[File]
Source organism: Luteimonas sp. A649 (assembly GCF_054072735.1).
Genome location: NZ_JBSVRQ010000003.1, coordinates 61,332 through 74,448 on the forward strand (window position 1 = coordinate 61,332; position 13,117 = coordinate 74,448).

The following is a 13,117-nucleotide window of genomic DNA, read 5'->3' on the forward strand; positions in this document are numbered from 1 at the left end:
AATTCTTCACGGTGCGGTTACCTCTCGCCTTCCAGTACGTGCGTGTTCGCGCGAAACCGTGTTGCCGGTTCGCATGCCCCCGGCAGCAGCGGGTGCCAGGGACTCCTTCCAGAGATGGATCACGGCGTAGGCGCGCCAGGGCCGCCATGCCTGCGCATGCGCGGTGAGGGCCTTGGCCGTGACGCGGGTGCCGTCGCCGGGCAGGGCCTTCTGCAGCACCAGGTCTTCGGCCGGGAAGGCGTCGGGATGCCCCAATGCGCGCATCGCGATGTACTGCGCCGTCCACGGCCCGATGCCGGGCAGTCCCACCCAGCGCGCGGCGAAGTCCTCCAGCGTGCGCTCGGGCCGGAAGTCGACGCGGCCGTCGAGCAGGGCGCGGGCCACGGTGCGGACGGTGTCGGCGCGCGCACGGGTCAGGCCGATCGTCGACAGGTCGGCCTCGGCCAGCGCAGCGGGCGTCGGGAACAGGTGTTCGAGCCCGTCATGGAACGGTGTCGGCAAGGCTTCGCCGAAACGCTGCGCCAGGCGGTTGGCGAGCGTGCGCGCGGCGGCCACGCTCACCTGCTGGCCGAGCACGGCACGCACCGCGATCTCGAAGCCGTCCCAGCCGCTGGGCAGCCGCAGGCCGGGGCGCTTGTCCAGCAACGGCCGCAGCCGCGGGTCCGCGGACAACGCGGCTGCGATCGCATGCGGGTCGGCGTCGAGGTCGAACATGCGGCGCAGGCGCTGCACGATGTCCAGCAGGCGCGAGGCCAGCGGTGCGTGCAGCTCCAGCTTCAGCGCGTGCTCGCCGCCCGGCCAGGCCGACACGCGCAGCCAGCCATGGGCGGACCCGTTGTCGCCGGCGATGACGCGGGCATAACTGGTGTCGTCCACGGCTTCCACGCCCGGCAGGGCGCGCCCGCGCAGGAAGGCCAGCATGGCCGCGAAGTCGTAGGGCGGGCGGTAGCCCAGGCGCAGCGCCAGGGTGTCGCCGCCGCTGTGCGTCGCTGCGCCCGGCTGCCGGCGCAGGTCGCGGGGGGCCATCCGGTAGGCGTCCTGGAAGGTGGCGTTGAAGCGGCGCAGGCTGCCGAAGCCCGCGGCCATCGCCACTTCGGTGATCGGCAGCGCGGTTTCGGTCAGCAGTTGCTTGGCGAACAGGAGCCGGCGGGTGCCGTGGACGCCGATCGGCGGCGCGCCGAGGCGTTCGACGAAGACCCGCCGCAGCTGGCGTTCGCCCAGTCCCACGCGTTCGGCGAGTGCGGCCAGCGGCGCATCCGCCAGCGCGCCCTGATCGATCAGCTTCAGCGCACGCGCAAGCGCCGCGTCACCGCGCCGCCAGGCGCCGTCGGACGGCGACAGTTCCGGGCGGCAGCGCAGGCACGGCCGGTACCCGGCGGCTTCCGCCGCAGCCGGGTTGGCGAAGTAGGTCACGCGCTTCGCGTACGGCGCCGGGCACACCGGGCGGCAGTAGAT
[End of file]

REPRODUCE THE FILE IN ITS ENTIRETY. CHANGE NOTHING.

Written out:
Source organism: Luteimonas sp. A649 (assembly GCF_054072735.1).
Genome location: NZ_JBSVRQ010000003.1, coordinates 61,332 through 74,448 on the forward strand (window position 1 = coordinate 61,332; position 13,117 = coordinate 74,448).

The following is a 13,117-nucleotide window of genomic DNA, read 5'->3' on the forward strand; positions in this document are numbered from 1 at the left end:
AATTCTTCACGGTGCGGTTACCTCTCGCCTTCCAGTACGTGCGTGTTCGCGCGAAACCGTGTTGCCGGTTCGCATGCCCCCGGCAGCAGCGGGTGCCAGGGACTCCTTCCAGAGATGGATCACGGCGTAGGCGCGCCAGGGCCGCCATGCCTGCGCATGCGCGGTGAGGGCCTTGGCCGTGACGCGGGTGCCGTCGCCGGGCAGGGCCTTCTGCAGCACCAGGTCTTCGGCCGGGAAGGCGTCGGGATGCCCCAATGCGCGCATCGCGATGTACTGCGCCGTCCACGGCCCGATGCCGGGCAGTCCCACCCAGCGCGCGGCGAAGTCCTCCAGCGTGCGCTCGGGCCGGAAGTCGACGCGGCCGTCGAGCAGGGCGCGGGCCACGGTGCGGACGGTGTCGGCGCGCGCACGGGTCAGGCCGATCGTCGACAGGTCGGCCTCGGCCAGCGCAGCGGGCGTCGGGAACAGGTGTTCGAGCCCGTCATGGAACGGTGTCGGCAAGGCTTCGCCGAAACGCTGCGCCAGGCGGTTGGCGAGCGTGCGCGCGGCGGCCACGCTCACCTGCTGGCCGAGCACGGCACGCACCGCGATCTCGAAGCCGTCCCAGCCGCTGGGCAGCCGCAGGCCGGGGCGCTTGTCCAGCAACGGCCGCAGCCGCGGGTCCGCGGACAACGCGGCTGCGATCGCATGCGGGTCGGCGTCGAGGTCGAACATGCGGCGCAGGCGCTGCACGATGTCCAGCAGGCGCGAGGCCAGCGGTGCGTGCAGCTCCAGCTTCAGCGCGTGCTCGCCGCCCGGCCAGGCCGACACGCGCAGCCAGCCATGGGCGGACCCGTTGTCGCCGGCGATGACGCGGGCATAACTGGTGTCGTCCACGGCTTCCACGCCCGGCAGGGCGCGCCCGCGCAGGAAGGCCAGCATGGCCGCGAAGTCGTAGGGCGGGCGGTAGCCCAGGCGCAGCGCCAGGGTGTCGCCGCCGCTGTGCGTCGCTGCGCCCGGCTGCCGGCGCAGGTCGCGGGGGGCCATCCGGTAGGCGTCCTGGAAGGTGGCGTTGAAGCGGCGCAGGCTGCCGAAGCCCGCGGCCATCGCCACTTCGGTGATCGGCAGCGCGGTTTCGGTCAGCAGTTGCTTGGCGAACAGGAGCCGGCGGGTGCCGTGGACGCCGATCGGCGGCGCGCCGAGGCGTTCGACGAAGACCCGCCGCAGCTGGCGTTCGCCCAGTCCCACGCGTTCGGCGAGTGCGGCCAGCGGCGCATCCGCCAGCGCGCCCTGATCGATCAGCTTCAGCGCACGCGCAAGCGCCGCGTCACCGCGCCGCCAGGCGCCGTCGGACGGCGACAGTTCCGGGCGGCAGCGCAGGCACGGCCGGTACCCGGCGGCTTCCGCCGCAGCCGGGTTGGCGAAGTAGGTCACGCGCTTCGCGTACGGCGCCGGGCACACCGGGCGGCAGTAGAT